Former South Korean entertainment artists are showing the world that “SoHo’s Got Seoul,” at a new art gallery installation in Manhattan’s shopping mecca.
Park West Gallery, located at 411 West Broadway, is hosting the first comprehensive exhibit of its kind, showcasing the phenomena of K-Pop by taking attendees behind the scenes of entertainers’ personal lives — including the fame, cyberbullying, expectations, and the battle to regain control of their image.
Compiled by world-renowned curator Dr. Stephanie Seunmgin Kim — who has worked with over 600 artists in 22 cities around the globe in varying artistic capacities over the past 20 years — the exhibit is open from Feb 1 to March 1. The five featured artists, Jae-Yong CHOI, KO Jun, Jian KWON (Solbi), Min-Woo LEE, and Jun SHIM (Negativ) are said to be the pioneers of K-Pop and have made contributions to the entertainment industry through music, acting, photography, and contemporary art.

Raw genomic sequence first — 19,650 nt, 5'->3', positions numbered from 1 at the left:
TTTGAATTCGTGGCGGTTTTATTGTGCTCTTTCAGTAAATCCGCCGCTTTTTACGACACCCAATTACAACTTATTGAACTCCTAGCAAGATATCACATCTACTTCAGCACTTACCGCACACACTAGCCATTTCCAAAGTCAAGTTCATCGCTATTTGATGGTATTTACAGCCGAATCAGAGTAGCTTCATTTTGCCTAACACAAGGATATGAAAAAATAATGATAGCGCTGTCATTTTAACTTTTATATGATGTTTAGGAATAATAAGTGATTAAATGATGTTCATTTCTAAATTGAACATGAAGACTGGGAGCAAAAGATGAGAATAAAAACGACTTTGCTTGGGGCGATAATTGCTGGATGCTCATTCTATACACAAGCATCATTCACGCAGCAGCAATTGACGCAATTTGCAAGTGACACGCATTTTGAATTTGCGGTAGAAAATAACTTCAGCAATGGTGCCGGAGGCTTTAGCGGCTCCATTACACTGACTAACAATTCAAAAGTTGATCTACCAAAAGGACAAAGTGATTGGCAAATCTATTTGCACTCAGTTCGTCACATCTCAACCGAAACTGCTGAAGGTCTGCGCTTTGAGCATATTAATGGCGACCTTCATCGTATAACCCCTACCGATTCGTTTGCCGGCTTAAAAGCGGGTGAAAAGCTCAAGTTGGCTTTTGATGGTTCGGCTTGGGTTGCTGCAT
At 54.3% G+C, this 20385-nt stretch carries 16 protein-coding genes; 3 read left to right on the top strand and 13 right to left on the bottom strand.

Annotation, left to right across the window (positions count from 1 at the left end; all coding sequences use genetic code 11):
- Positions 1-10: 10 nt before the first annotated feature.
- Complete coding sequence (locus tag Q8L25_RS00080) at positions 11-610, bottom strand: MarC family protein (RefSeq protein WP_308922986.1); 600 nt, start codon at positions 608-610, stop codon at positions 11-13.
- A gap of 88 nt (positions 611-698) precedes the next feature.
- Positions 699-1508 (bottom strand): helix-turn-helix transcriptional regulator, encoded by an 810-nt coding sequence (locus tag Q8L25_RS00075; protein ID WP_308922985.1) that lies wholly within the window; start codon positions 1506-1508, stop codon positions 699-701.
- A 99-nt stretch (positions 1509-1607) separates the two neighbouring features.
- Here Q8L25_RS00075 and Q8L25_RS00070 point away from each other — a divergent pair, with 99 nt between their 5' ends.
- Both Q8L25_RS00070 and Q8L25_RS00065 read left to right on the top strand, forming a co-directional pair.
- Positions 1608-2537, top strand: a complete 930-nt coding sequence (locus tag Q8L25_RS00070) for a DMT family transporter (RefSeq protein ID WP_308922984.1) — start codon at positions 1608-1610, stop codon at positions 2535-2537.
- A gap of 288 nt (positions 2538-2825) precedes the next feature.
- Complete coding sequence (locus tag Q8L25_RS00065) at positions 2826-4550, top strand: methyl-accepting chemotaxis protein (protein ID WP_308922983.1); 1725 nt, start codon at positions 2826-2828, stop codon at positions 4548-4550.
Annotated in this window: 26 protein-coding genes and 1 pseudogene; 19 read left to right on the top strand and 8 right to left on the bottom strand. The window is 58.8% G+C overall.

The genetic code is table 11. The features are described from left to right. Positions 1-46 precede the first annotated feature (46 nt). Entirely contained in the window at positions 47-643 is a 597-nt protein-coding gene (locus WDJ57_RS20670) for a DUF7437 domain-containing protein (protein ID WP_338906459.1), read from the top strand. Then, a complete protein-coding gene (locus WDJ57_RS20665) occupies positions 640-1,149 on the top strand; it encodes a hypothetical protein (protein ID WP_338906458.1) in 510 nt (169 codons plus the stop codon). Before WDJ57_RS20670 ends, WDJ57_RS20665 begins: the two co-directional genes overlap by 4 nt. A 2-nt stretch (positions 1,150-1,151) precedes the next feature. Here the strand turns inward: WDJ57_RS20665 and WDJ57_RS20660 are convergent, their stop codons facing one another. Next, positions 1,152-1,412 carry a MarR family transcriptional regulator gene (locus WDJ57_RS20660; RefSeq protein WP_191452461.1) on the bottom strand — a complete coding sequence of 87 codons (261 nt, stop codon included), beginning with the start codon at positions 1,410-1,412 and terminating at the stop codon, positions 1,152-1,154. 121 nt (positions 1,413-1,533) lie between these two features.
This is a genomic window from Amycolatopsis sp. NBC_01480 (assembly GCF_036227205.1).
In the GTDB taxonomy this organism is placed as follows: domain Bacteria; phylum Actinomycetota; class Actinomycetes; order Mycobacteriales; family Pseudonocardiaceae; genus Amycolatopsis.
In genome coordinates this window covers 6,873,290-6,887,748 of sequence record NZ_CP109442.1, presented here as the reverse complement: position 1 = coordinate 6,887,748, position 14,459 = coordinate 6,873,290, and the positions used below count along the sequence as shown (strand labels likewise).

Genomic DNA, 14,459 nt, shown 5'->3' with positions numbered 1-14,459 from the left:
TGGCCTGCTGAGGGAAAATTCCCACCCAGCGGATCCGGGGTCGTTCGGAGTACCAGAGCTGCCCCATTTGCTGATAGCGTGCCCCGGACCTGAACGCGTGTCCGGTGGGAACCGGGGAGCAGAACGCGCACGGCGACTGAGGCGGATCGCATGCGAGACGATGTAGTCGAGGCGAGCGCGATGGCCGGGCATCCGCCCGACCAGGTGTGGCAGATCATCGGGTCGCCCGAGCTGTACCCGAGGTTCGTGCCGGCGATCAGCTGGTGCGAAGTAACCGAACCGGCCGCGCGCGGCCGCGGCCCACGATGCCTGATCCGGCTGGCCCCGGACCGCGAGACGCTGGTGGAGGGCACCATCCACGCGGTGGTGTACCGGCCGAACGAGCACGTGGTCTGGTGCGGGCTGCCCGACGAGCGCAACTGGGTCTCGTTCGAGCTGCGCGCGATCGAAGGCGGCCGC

As the ever-growing genre known as K-Pop has repeatedly shown, the arts have transcended language barriers bridging together communities with their music as a form of positive healing and inspiration. However, performers also say that fame comes with a steep price and these stars are using art to showcase how they differ from their public persona and the way in which painting can be used as a rebirthing process. It is this duality that inspired Dr. Kim to work with the K-Pop artists turned painters.
“I’ve always been interested in the intersection between art and entertainment. I thought because [K-Pop artists] are very close to the public, I found their expression very interesting and moving so it has many benefits having more exposure to the arts for the public,” Dr. Kim said.